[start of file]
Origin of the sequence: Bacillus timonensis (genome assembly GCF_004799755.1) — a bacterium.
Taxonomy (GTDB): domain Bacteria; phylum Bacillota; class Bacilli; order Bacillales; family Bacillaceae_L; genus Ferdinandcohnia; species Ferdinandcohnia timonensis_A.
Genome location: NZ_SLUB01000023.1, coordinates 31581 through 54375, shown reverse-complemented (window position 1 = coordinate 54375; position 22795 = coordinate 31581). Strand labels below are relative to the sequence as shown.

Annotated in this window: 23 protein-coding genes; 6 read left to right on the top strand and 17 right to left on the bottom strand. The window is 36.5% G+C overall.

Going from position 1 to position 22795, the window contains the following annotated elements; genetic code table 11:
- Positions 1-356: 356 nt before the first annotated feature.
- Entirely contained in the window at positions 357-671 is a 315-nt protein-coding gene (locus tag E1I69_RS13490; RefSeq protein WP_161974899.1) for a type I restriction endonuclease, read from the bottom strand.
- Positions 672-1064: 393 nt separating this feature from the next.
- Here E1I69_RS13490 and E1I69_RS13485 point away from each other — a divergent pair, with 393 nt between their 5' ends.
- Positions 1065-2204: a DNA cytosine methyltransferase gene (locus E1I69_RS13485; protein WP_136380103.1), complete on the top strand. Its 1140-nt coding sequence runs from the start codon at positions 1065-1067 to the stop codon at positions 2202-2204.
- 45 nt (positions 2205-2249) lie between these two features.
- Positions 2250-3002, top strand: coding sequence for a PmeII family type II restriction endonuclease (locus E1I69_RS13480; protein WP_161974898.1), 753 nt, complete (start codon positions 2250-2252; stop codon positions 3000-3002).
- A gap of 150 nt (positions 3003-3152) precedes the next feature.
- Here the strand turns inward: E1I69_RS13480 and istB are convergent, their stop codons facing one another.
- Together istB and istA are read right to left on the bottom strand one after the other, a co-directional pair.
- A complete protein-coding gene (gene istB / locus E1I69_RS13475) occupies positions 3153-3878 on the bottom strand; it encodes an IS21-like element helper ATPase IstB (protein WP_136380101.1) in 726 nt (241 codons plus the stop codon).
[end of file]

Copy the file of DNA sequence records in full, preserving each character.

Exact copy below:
Origin of the sequence: Bacillus timonensis (genome assembly GCF_004799755.1) — a bacterium.
Taxonomy (GTDB): domain Bacteria; phylum Bacillota; class Bacilli; order Bacillales; family Bacillaceae_L; genus Ferdinandcohnia; species Ferdinandcohnia timonensis_A.
Genome location: NZ_SLUB01000023.1, coordinates 31581 through 54375, shown reverse-complemented (window position 1 = coordinate 54375; position 22795 = coordinate 31581). Strand labels below are relative to the sequence as shown.

Annotated in this window: 23 protein-coding genes; 6 read left to right on the top strand and 17 right to left on the bottom strand. The window is 36.5% G+C overall.

Going from position 1 to position 22795, the window contains the following annotated elements; genetic code table 11:
- Positions 1-356: 356 nt before the first annotated feature.
- Entirely contained in the window at positions 357-671 is a 315-nt protein-coding gene (locus tag E1I69_RS13490; RefSeq protein WP_161974899.1) for a type I restriction endonuclease, read from the bottom strand.
- Positions 672-1064: 393 nt separating this feature from the next.
- Here E1I69_RS13490 and E1I69_RS13485 point away from each other — a divergent pair, with 393 nt between their 5' ends.
- Positions 1065-2204: a DNA cytosine methyltransferase gene (locus E1I69_RS13485; protein WP_136380103.1), complete on the top strand. Its 1140-nt coding sequence runs from the start codon at positions 1065-1067 to the stop codon at positions 2202-2204.
- 45 nt (positions 2205-2249) lie between these two features.
- Positions 2250-3002, top strand: coding sequence for a PmeII family type II restriction endonuclease (locus E1I69_RS13480; protein WP_161974898.1), 753 nt, complete (start codon positions 2250-2252; stop codon positions 3000-3002).
- A gap of 150 nt (positions 3003-3152) precedes the next feature.
- Here the strand turns inward: E1I69_RS13480 and istB are convergent, their stop codons facing one another.
- Together istB and istA are read right to left on the bottom strand one after the other, a co-directional pair.
- A complete protein-coding gene (gene istB / locus E1I69_RS13475) occupies positions 3153-3878 on the bottom strand; it encodes an IS21-like element helper ATPase IstB (protein WP_136380101.1) in 726 nt (241 codons plus the stop codon).